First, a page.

Whenever a country elects the wrong leaders into parliament, the people suffer the most. Kenya is no exception. The country has bearded the brunt over the years of elected leaders that lacked vision and transparency.

Yet again, the election drums are beating and political candidates are campaigning tirelessly to ensure their triumph. Three voter types stand out; the one who is keen and well-educated about the power of his or her vote, the one who is awaiting the benefits of electoral corruption, and the one who is either civically educated or not but is focused on purely voting along tribal lines.

However, it is refreshing to note that a new political wave of hope is sweeping through the country. Years of poor governance, venality in public procurement by civil servants and citizens alike, and mismanagement of public coffers seem to have stirred a spirit of change amongst the people.

For now, Kenyans are becoming increasingly proactive in matters of state and yearning to choose leaders who are ready to implement the changes they seek. But the fact still remains, Kenya needs to break off its tribal shell and allow for a democratic process to adhere. Just as Bob Marley said in his renowned song Redemption song, it is time Kenyans came off their mental slavery and followed their voices that have been crying and longing for a change.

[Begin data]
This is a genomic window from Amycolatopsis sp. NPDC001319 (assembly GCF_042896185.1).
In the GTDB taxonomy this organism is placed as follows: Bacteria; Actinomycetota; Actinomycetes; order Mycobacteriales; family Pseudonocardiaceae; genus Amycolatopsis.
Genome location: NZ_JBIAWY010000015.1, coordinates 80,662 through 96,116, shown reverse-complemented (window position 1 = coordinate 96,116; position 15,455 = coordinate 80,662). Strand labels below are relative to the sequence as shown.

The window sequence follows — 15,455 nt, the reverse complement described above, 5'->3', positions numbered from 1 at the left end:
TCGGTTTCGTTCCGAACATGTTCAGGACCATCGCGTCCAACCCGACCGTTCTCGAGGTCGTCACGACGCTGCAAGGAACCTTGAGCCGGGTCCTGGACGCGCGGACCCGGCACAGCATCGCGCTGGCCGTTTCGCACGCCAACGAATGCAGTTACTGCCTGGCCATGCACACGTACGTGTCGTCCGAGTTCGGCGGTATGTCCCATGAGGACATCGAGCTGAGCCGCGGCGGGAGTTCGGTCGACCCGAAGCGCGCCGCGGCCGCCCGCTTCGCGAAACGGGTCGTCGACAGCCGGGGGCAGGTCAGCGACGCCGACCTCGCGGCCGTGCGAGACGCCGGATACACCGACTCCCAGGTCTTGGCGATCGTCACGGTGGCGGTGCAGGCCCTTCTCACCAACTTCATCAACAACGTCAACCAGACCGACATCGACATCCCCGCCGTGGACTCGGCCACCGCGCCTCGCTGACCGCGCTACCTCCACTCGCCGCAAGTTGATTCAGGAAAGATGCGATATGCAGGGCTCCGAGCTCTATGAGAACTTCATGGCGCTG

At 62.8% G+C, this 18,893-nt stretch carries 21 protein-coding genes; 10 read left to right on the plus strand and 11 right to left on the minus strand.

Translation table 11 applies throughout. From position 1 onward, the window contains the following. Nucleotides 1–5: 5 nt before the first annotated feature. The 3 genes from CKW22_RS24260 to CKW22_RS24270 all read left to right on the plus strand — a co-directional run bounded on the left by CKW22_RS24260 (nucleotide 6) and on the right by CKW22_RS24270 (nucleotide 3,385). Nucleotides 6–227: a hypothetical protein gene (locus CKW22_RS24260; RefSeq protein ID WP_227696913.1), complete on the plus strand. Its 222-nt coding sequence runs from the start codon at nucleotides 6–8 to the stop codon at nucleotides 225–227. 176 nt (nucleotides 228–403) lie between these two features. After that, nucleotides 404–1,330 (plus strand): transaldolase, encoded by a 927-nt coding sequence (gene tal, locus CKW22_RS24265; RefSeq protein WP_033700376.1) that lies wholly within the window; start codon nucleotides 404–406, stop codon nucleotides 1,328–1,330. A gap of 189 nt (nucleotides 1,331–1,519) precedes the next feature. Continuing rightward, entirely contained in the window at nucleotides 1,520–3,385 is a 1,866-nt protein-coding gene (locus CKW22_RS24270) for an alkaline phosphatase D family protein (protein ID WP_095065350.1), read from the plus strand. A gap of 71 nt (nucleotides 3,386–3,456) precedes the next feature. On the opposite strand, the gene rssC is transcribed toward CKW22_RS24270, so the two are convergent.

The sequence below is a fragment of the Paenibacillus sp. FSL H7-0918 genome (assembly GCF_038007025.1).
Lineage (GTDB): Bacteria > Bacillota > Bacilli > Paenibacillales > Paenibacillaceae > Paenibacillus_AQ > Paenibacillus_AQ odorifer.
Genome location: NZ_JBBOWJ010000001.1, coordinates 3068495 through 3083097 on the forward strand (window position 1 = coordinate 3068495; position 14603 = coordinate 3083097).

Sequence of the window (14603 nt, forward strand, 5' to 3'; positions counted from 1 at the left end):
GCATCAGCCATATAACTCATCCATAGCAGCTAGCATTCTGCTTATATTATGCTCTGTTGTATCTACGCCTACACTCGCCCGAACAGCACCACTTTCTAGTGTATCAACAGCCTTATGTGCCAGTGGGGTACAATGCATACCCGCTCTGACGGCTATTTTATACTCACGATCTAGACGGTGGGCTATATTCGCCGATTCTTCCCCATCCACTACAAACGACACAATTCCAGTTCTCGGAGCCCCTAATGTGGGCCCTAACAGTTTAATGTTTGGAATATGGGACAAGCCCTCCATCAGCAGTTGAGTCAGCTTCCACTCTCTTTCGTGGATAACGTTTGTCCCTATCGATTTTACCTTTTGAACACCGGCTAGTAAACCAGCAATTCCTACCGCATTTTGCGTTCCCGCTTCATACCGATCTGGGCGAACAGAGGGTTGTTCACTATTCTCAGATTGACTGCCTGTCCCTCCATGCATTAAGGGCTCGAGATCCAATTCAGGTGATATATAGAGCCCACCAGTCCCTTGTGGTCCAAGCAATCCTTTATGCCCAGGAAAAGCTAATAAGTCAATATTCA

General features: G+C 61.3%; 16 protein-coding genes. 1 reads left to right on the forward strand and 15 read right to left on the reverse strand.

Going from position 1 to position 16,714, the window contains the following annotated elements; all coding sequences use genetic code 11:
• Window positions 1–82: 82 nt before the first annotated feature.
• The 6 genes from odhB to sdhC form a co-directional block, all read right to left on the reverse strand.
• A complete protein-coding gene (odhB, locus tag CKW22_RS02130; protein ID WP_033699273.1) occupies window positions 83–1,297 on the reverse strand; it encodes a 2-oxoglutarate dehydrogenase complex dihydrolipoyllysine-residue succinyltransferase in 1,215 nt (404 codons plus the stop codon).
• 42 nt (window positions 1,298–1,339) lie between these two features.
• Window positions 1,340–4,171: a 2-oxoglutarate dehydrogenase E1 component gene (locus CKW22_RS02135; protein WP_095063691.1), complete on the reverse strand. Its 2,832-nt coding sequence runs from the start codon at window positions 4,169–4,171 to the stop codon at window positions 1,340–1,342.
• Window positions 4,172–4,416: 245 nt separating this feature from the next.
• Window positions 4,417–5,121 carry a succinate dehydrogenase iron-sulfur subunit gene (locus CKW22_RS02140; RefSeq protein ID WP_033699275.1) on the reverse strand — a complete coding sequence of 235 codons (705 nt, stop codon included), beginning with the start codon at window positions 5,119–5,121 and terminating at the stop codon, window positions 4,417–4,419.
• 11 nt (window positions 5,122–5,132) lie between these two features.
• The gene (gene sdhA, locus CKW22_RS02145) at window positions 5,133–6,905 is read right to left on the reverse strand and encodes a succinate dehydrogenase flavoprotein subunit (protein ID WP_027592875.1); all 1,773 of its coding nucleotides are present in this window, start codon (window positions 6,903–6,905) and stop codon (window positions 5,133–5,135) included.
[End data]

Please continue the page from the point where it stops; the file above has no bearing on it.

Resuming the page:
A change rooted in the understanding of how powerful a casting vote is. A change that is pleading for well-informed electorates to apply educated choices and not accept the propaganda-filled politician-influenced messages that are spread throughout the campaigning period.
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